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El-Erian: A warning for the US, and for the global economy

Mohamed El-Erian, chief executive and co-chief investment officer at PIMCO, responds to Standard & Poor’s latest action on US debt.

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US Treasury responds to S&P

Via Reuters (with a nod to how the UK Treasury spun S&P’s negative outlook on Britain’s AAA rating back in 2009):

This morning, S&P affirmed the AAA rating of the U.S., but emphasized the importance of timely bipartisan cooperation and action on fiscal reform. In addition, Moody’s commented today that ‘we view the changed parameters of the debate, with broadly similar goals as to government debt levels, as a turning point that is positive for the long-term fiscal position of the U.S. federal government. Read more

S&P goes negative on the United States of AAA/A-1+merica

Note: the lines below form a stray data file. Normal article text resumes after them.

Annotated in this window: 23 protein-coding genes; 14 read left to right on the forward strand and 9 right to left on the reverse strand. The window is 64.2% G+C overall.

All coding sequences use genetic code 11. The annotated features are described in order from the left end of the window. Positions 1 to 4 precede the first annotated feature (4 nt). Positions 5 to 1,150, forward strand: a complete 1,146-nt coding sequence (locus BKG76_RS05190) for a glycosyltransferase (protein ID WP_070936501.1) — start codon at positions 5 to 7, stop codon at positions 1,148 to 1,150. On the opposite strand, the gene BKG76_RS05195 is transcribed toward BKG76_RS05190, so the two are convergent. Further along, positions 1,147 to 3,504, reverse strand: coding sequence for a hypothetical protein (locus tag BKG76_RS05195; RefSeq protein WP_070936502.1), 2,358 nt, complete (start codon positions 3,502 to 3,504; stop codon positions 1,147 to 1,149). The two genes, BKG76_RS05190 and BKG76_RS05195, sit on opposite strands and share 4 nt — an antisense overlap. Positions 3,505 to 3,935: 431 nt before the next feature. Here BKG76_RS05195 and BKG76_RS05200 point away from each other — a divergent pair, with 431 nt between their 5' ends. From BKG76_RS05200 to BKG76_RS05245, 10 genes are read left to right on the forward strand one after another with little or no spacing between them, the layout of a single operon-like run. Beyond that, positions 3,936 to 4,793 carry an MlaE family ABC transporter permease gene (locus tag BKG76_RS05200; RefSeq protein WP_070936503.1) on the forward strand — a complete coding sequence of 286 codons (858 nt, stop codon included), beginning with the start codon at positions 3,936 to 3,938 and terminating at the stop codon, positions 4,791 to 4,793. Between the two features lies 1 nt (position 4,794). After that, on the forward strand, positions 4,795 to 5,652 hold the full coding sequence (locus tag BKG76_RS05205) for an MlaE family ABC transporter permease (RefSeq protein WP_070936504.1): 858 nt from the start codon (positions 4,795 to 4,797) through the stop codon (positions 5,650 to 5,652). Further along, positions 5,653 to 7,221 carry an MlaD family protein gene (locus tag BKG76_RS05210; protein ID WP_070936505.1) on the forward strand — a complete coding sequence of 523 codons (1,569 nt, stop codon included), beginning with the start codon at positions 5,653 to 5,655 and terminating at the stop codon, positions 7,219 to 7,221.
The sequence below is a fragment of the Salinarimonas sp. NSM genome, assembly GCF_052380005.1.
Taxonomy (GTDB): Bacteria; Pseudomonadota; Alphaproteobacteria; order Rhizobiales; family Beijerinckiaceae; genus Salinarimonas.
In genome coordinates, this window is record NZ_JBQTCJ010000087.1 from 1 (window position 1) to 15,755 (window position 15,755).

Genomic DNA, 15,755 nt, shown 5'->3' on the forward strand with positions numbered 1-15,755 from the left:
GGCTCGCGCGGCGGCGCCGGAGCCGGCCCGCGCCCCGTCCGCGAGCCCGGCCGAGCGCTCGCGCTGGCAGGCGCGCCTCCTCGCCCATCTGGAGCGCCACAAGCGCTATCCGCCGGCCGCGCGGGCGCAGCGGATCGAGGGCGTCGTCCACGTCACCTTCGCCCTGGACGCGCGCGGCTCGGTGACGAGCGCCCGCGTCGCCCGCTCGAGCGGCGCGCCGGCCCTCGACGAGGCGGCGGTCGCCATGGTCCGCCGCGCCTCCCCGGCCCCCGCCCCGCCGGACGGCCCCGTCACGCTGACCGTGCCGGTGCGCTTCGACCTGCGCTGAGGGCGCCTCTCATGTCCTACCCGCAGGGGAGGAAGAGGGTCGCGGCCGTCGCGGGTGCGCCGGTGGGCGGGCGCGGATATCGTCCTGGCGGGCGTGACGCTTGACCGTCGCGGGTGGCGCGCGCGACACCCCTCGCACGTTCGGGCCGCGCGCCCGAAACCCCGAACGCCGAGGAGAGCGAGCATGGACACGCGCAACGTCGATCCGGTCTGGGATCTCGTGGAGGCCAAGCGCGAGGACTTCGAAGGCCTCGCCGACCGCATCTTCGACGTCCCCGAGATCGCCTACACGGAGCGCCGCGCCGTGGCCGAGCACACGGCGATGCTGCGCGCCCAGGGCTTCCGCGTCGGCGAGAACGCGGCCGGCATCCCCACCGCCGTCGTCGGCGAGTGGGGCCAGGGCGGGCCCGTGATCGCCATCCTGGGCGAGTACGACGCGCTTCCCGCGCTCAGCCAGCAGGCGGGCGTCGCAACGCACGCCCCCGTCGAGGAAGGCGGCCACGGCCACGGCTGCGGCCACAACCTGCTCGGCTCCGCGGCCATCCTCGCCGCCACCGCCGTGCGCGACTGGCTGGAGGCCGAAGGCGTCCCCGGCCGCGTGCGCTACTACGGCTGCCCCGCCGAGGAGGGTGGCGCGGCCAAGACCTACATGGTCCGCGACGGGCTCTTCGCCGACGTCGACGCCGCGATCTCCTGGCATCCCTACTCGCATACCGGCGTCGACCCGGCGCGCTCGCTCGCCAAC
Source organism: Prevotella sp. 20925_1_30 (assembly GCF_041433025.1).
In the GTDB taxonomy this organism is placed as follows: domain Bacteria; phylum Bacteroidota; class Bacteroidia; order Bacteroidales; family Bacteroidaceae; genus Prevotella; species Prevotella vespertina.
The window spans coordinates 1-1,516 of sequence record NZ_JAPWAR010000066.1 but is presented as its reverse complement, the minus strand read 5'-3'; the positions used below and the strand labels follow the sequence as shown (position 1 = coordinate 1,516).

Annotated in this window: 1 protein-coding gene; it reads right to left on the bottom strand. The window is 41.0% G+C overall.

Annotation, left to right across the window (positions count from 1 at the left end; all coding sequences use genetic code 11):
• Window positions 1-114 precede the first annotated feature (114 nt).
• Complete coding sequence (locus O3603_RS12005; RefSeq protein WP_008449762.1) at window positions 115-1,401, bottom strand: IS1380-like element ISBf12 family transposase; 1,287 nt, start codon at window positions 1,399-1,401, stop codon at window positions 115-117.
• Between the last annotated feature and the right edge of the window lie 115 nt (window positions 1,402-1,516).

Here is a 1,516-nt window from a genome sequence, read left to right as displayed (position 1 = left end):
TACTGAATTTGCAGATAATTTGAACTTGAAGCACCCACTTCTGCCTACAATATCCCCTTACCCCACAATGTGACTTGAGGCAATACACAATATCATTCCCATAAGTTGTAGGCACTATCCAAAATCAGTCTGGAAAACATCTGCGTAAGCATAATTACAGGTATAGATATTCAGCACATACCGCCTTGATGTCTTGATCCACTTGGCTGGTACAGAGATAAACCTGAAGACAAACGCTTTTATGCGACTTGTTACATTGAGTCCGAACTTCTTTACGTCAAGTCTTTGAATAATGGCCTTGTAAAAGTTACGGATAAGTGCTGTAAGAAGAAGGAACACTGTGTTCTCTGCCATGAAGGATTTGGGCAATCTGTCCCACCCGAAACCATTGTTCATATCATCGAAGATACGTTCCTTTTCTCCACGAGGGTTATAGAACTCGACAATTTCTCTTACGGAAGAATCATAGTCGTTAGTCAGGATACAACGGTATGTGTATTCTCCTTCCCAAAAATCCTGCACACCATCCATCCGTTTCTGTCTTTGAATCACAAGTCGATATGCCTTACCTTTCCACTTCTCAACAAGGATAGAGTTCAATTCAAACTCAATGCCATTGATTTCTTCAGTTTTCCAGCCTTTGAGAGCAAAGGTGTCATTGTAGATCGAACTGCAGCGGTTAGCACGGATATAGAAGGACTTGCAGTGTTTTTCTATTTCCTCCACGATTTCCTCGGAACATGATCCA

Fresh from Standard & Poor’s on Monday — a bit of a headache for the United States:

We have affirmed our ‘AAA/A-1+’ sovereign credit rating on the United States of America. Read more

Who’s afraid of Comex gold delivery?

The answer is the University of Texas Investment Management company.

Via bullion brokers Goldcore’s daily note on Monday: Read more

More on the literal Bernanke put

Central banks using options as a monetary policy tool — crazy, right?

But there’s history here. The Bank of Spain reportedly sold put options on the peseta to fight devaluation pressures back in the ERM crisis days of 1993, though it denied this emphatically at the time. Read more

Markets Live transcript 18 Apr 2011

Live markets commentary from 

Bid hopes fade for Smith & Nephew

No prizes for guessing one of the biggest fallers in the FTSE 100 on Monday morning.

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Fed set to signal end to QE